Web DevCenter
oreilly.comSafari Books Online.Conferences.
MySQL Conference and Expo April 14-17, 2008, Santa Clara, CA

Sponsored Developer Resources

Web Columns
Adobe GoLive
Essential JavaScript
Megnut

Web Topics
All Articles
Browsers
ColdFusion
CSS
Database
Flash
Graphics
HTML/XHTML/DHTML
Scripting Languages
Tools
Weblogs

Atom 1.0 Feed RSS 1.0 Feed RSS 2.0 Feed

Learning Lab






CSS Hints for Internet Explorer 5
Pages: 1, 2, 3, 4

Margins below scrollbars

The second margin bug is clearly related to scrollbars. Unfortunately, it doesn't appear all the time, just most of the time. In about 10-20% of the cases, Explorer interprets the styles correctly, although a reload may change that.



Bug: Explorer incorrectly sees the space below a scrollbar as belonging to the canvas. Content of the page may spill below the vertical scrollbar, causing an unwanted horizontal scrollbar to appear.

Example:

body {
   margin: 0px;
   padding: 0px;
   font: 12px helvetica;
}

div.container {
   height: 150px;
   width: 100%;
   overflow: auto;
   -moz-box-sizing: border-box;
}

p {
   border: 1px solid #000000;
}

I assigned the container <DIV> a height of 150px, a width of 100%, and an overflow: auto to create scrollbars if necessary. The -moz-box-sizing is for evading box model problems in Mozilla.

Unless instructed otherwise, <P> tags always take 100% of the available width, so they stretch across the entire <DIV>. Since there are slightly too many <P>s for the box to contain, it gets a scrollbar. Now the <P>s ought to stretch from the left margin of the <DIV> to the left edge of the scrollbar.

In Mozilla, these styles have the desired effect:

Correct Rendering Screen Shot

In Explorer, however, this happens:

Incorrect Rendering Screen Shot

The <P>s stretch beyond the vertical scrollbar. Since part of the content of the page is now hidden by the vertical scrollbar, Explorer also creates a horizontal scrollbar.

Workaround: The basic solution is to add a padding-right of 16 pixels to the <DIV>:

div.container {
   height: 150px;
   width: 100%;
   overflow: auto;
   -moz-box-sizing: border-box;
   padding-right: 16px;
}

We need to hide this extra padding from the other browsers, though. Fortunately, the commented backslash hack allows us to restrict our definition of padding-right to just Explorer on the Mac:

div.container {
   height: 150px;
   width: 100%;
   overflow: auto;
   -moz-box-sizing: border-box;
   padding-right: 16px;
}

/* Commented backslash hack \*/

div.container {padding-right: 0px;}

/* End hack */

Now Explorer has a 16px padding-right while all other browsers have a 0px padding-right. The paragraphs stretch to the left edge of the scrollbar, not underneath it. The horizontal scrollbar for the <DIV> is no longer necessary and disappears.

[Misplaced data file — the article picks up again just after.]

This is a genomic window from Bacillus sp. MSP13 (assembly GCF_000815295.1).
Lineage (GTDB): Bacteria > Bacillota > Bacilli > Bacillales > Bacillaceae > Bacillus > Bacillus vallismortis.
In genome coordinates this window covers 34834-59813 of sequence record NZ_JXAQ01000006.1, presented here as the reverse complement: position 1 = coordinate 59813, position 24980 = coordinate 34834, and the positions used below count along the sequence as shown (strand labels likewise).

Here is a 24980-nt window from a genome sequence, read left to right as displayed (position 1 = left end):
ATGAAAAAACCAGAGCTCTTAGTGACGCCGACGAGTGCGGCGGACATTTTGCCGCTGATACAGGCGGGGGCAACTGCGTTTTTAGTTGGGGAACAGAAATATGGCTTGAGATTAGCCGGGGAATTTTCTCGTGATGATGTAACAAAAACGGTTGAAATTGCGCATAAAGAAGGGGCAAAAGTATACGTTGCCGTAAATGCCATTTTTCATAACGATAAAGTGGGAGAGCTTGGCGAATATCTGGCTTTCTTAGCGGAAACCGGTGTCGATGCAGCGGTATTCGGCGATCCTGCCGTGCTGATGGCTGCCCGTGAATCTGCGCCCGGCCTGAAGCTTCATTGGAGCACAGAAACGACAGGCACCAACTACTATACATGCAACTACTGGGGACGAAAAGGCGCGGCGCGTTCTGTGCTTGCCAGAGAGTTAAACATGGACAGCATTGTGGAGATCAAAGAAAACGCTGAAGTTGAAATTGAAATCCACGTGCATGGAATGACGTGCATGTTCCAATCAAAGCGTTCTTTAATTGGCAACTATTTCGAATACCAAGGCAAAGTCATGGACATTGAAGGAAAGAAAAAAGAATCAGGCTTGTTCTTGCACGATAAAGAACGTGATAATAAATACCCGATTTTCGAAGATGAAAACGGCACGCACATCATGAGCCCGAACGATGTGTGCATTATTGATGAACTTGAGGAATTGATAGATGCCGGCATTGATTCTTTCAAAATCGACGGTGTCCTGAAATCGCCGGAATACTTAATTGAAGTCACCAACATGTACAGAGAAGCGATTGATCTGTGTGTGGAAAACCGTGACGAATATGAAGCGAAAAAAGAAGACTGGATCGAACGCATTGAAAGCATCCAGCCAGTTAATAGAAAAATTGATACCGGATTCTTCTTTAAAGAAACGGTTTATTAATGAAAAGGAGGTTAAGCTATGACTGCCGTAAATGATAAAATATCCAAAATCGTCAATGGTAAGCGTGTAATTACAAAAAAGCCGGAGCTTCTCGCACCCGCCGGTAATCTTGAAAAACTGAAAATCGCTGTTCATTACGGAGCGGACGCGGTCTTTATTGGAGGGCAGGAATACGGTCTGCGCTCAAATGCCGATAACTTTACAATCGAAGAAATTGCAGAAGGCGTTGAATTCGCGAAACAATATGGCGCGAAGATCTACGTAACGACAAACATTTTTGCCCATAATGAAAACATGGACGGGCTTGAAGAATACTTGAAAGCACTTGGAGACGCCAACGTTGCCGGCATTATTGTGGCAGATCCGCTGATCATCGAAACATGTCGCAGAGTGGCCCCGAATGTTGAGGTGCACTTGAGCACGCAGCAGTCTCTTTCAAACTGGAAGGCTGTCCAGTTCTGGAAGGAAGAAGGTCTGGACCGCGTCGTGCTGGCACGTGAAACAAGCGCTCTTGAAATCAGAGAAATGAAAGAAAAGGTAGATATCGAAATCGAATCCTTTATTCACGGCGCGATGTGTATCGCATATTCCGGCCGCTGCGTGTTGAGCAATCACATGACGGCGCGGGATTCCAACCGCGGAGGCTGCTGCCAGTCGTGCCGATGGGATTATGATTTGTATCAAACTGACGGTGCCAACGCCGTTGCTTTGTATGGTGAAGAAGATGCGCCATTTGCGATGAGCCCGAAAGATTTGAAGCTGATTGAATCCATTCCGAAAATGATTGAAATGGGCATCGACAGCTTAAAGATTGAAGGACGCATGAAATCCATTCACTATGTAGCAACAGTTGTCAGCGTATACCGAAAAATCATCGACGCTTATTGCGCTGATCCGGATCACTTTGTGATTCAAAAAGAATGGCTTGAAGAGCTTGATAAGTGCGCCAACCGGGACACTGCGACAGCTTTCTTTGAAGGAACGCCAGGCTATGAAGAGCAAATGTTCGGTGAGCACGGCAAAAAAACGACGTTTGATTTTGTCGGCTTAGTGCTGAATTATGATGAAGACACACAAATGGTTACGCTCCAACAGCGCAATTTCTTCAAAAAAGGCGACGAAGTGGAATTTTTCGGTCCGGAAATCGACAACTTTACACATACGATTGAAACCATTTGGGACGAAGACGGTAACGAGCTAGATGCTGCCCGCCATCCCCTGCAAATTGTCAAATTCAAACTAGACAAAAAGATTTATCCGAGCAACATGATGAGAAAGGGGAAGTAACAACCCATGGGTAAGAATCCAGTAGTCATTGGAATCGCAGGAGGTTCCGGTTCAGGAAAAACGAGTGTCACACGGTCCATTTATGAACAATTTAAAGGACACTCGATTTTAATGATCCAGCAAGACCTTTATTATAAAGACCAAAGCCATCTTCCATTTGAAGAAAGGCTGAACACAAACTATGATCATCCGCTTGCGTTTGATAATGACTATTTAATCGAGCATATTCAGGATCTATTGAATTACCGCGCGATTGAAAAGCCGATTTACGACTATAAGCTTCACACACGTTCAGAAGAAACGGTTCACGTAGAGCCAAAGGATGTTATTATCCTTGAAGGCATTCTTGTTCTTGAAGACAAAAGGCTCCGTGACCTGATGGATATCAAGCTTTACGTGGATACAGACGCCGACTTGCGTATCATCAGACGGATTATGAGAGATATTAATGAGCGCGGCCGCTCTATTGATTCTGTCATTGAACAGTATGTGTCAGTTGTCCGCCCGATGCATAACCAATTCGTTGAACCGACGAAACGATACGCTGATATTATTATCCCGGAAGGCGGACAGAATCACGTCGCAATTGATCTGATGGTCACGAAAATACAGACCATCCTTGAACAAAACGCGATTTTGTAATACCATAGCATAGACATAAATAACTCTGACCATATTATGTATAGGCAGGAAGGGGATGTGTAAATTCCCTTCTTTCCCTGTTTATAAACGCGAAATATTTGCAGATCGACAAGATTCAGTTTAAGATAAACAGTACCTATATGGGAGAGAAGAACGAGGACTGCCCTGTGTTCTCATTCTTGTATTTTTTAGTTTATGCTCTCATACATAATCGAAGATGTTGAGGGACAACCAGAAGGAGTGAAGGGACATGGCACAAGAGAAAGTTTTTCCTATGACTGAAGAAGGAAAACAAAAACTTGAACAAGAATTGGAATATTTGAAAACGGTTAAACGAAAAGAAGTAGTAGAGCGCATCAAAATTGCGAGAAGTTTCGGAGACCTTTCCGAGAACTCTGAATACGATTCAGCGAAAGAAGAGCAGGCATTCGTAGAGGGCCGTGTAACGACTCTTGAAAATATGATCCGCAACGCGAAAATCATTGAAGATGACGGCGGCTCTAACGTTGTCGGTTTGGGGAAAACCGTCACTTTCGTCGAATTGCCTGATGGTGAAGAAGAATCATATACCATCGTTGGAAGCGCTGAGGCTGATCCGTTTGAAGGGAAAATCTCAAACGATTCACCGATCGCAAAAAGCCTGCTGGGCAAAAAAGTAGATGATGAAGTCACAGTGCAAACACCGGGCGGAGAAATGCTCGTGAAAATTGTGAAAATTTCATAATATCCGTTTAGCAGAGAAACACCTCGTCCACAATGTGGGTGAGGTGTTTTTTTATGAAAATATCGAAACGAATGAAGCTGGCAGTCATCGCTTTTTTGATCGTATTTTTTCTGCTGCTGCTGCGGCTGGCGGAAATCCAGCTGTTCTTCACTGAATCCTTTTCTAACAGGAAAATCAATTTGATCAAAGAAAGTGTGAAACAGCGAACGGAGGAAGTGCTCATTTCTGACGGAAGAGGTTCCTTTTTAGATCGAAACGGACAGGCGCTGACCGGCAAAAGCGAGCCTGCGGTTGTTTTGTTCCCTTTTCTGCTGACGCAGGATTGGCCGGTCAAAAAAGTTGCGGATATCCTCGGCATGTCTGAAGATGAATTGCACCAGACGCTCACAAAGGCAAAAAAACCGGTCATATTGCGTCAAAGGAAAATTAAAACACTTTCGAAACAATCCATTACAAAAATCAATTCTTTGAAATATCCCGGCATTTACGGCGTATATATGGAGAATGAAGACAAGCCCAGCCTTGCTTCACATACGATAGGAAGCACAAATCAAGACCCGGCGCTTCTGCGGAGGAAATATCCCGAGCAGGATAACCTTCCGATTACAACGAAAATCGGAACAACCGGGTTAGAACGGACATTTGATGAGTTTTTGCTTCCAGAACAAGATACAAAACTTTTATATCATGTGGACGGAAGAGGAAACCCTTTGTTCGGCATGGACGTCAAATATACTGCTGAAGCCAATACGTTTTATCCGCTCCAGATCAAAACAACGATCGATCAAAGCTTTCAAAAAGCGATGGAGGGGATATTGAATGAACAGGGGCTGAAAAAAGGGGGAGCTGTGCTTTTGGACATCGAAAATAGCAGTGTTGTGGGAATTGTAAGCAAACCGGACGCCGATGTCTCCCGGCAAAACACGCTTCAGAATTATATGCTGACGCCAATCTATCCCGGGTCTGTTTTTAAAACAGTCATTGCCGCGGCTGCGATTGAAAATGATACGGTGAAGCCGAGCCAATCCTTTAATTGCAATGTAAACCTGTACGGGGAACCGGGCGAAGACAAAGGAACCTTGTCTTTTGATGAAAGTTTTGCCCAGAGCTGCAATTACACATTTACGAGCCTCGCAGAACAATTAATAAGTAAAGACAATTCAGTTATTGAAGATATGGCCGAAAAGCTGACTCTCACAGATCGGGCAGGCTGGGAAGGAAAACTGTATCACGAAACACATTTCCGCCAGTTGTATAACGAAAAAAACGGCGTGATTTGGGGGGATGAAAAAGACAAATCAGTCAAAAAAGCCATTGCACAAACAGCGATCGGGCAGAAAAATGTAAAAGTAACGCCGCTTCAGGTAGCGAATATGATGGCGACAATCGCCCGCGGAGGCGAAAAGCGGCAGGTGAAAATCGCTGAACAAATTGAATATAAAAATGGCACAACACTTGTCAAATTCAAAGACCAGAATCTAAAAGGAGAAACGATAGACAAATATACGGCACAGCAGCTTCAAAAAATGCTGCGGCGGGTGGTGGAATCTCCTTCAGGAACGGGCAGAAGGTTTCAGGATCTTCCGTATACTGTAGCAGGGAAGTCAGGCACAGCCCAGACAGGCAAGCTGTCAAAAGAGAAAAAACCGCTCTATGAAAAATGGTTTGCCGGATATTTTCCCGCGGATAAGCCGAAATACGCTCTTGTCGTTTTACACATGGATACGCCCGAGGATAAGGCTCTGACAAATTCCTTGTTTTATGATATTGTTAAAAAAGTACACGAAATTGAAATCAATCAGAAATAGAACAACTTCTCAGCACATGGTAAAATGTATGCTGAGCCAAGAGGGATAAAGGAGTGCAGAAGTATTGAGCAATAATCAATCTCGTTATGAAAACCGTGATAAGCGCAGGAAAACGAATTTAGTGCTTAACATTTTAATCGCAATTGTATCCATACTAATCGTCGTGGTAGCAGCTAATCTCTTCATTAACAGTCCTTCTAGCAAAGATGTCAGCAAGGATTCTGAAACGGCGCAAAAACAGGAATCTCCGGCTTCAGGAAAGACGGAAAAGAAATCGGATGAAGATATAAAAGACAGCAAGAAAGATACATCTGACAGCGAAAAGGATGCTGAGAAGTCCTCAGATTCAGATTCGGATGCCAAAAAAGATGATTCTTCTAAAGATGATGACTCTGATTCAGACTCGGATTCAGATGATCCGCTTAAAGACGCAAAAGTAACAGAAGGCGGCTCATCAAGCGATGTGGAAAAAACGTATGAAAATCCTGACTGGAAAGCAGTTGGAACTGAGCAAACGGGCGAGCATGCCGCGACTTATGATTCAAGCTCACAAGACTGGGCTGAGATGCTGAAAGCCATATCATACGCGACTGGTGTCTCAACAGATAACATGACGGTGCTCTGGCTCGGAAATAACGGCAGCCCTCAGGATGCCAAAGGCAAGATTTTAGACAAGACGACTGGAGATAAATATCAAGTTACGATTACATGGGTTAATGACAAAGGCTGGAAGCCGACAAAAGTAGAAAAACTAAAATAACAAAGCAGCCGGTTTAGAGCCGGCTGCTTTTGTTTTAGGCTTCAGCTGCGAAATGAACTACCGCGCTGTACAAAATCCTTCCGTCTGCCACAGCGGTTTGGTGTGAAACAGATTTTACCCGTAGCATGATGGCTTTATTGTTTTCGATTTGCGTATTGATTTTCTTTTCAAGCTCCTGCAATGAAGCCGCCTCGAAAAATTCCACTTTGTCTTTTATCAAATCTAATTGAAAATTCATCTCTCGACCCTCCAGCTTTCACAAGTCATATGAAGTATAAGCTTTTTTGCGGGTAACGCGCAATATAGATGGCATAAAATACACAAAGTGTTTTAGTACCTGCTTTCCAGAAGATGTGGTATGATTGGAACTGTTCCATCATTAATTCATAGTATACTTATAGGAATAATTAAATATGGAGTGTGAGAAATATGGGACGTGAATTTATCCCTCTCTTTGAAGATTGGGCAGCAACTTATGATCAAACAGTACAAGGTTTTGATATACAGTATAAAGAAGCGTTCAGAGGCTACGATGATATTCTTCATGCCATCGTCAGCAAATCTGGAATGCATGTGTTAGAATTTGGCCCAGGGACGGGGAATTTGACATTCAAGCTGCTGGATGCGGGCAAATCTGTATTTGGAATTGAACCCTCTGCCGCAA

The bad news is that this causes two new unwanted effects to appear:

  • The entire page gets a horizontal scrollbar.
  • The first paragraph is shorter than subsequent ones. In fact, this was already the case before we applied the padding-right. In the screenshot above, you can see that the first paragraph stretches the correct width: from left margin to scrollbar.

The scrollbar for the entire page is again caused by an extra margin of 15px. Adding the margin-right hack solves the problem:

div.container {
   height: 150px;
   width: 100%;
   overflow: auto;
   -moz-box-sizing: border-box;
   padding-right: 16px;
   margin-right: -15px;
}

And the results:

Partially Corrected Explorer Screen Shot

Unfortunately, you still might have problems with the first paragraph. The first block-level element is not affected by the margin bug. As the screenshots show, the first paragraph doesn't stretch below the horizontal scrollbar, and the padding-right causes an unwanted gap. But this (lack of a) problem isn't consistent. Most of the time, the first paragraph behaves as it should, but sometimes it doesn't.

There is a solution for Explorer 5.2 for Mac OS X, but it doesn't work quite as well on the OS 9 version. The trick is to give the first child of the <DIV> a margin-right of -16px:

div.container>:first-child {
   margin-right: -16px;
}

...and then once again overrule this style for any other browsers by using the commented backslash hack. So the complete CSS becomes:


div.container {
   height: 150px;
   width: 100%;
   overflow: auto;
   -moz-box-sizing: border-box;
   padding-right: 16px;
   margin-right: -15px;
}

div.container>:first-child {
   margin-right: -16px;
}

/* Commented backslash hack \*/

div.container {padding-right: 0px;}

div.container>:first-child {
   margin-right: 0px;
}

/* End hack */

This usually solves it:

Corrected Explorer Screen Shot

Again, this whole series of bugs is somewhat flighty. Sometimes these CSS hacks simply won't work.

Reverse inheritance of margin-bottom

Bug: When placing a <P> inside a <DIV>, the <DIV> "reverse inherits" the margin-bottom of the paragraph. Result: a too large margin below the <DIV>.

Example:

div.container {
   height: 100px;
   width: 90%;
   border: 1px solid #000000;
   margin: 0px;
}

p {
   margin-top: 0px;
   font-size: 20px;
   border: 1px solid #000000;
}

These styles ought to look like this (as rendered in Mozilla). The first <P> outside the <DIV> is flush against the bottom border of the <DIV>.

Correct Rendering Screen Shot

In Explorer, however, the <DIV> reverse inherits the margin-bottom of the last <P> which causes an unwanted gap. The actual margin depends on the font size used in the <P>:

Incorrect Explorer Rendering Screen Shot

Workaround: Set the margin-bottom of the <P> to 0px.

Pages: 1, 2, 3, 4

Next Pagearrow